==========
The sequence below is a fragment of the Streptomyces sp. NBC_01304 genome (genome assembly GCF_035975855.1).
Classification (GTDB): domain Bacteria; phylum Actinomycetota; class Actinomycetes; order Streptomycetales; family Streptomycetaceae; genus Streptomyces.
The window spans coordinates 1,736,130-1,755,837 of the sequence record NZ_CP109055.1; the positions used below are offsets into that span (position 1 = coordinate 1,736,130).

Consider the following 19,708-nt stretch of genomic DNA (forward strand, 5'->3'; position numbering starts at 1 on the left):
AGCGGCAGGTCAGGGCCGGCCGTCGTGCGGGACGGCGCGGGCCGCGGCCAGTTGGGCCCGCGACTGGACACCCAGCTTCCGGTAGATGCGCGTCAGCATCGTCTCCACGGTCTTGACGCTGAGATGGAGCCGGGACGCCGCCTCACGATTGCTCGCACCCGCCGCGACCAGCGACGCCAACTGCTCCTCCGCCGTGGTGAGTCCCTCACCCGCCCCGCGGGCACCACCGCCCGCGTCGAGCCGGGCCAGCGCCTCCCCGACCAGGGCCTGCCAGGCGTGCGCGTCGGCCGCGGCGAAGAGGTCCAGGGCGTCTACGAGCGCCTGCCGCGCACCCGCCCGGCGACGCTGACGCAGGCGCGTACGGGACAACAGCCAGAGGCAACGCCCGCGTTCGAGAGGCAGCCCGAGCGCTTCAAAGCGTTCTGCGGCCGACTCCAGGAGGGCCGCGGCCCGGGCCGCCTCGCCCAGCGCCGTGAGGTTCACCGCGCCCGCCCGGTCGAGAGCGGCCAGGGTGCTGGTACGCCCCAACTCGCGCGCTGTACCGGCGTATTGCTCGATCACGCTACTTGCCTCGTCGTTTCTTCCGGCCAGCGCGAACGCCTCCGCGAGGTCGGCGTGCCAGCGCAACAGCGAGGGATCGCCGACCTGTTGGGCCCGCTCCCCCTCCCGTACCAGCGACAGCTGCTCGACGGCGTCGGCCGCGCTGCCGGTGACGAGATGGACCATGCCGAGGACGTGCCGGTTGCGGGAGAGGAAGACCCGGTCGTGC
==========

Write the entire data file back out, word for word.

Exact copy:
The sequence below is a fragment of the Streptomyces sp. NBC_01304 genome (genome assembly GCF_035975855.1).
Classification (GTDB): domain Bacteria; phylum Actinomycetota; class Actinomycetes; order Streptomycetales; family Streptomycetaceae; genus Streptomyces.
The window spans coordinates 1,736,130-1,755,837 of the sequence record NZ_CP109055.1; the positions used below are offsets into that span (position 1 = coordinate 1,736,130).

Consider the following 19,708-nt stretch of genomic DNA (forward strand, 5'->3'; position numbering starts at 1 on the left):
AGCGGCAGGTCAGGGCCGGCCGTCGTGCGGGACGGCGCGGGCCGCGGCCAGTTGGGCCCGCGACTGGACACCCAGCTTCCGGTAGATGCGCGTCAGCATCGTCTCCACGGTCTTGACGCTGAGATGGAGCCGGGACGCCGCCTCACGATTGCTCGCACCCGCCGCGACCAGCGACGCCAACTGCTCCTCCGCCGTGGTGAGTCCCTCACCCGCCCCGCGGGCACCACCGCCCGCGTCGAGCCGGGCCAGCGCCTCCCCGACCAGGGCCTGCCAGGCGTGCGCGTCGGCCGCGGCGAAGAGGTCCAGGGCGTCTACGAGCGCCTGCCGCGCACCCGCCCGGCGACGCTGACGCAGGCGCGTACGGGACAACAGCCAGAGGCAACGCCCGCGTTCGAGAGGCAGCCCGAGCGCTTCAAAGCGTTCTGCGGCCGACTCCAGGAGGGCCGCGGCCCGGGCCGCCTCGCCCAGCGCCGTGAGGTTCACCGCGCCCGCCCGGTCGAGAGCGGCCAGGGTGCTGGTACGCCCCAACTCGCGCGCTGTACCGGCGTATTGCTCGATCACGCTACTTGCCTCGTCGTTTCTTCCGGCCAGCGCGAACGCCTCCGCGAGGTCGGCGTGCCAGCGCAACAGCGAGGGATCGCCGACCTGTTGGGCCCGCTCCCCCTCCCGTACCAGCGACAGCTGCTCGACGGCGTCGGCCGCGCTGCCGGTGACGAGATGGACCATGCCGAGGACGTGCCGGTTGCGGGAGAGGAAGACCCGGTCGTGC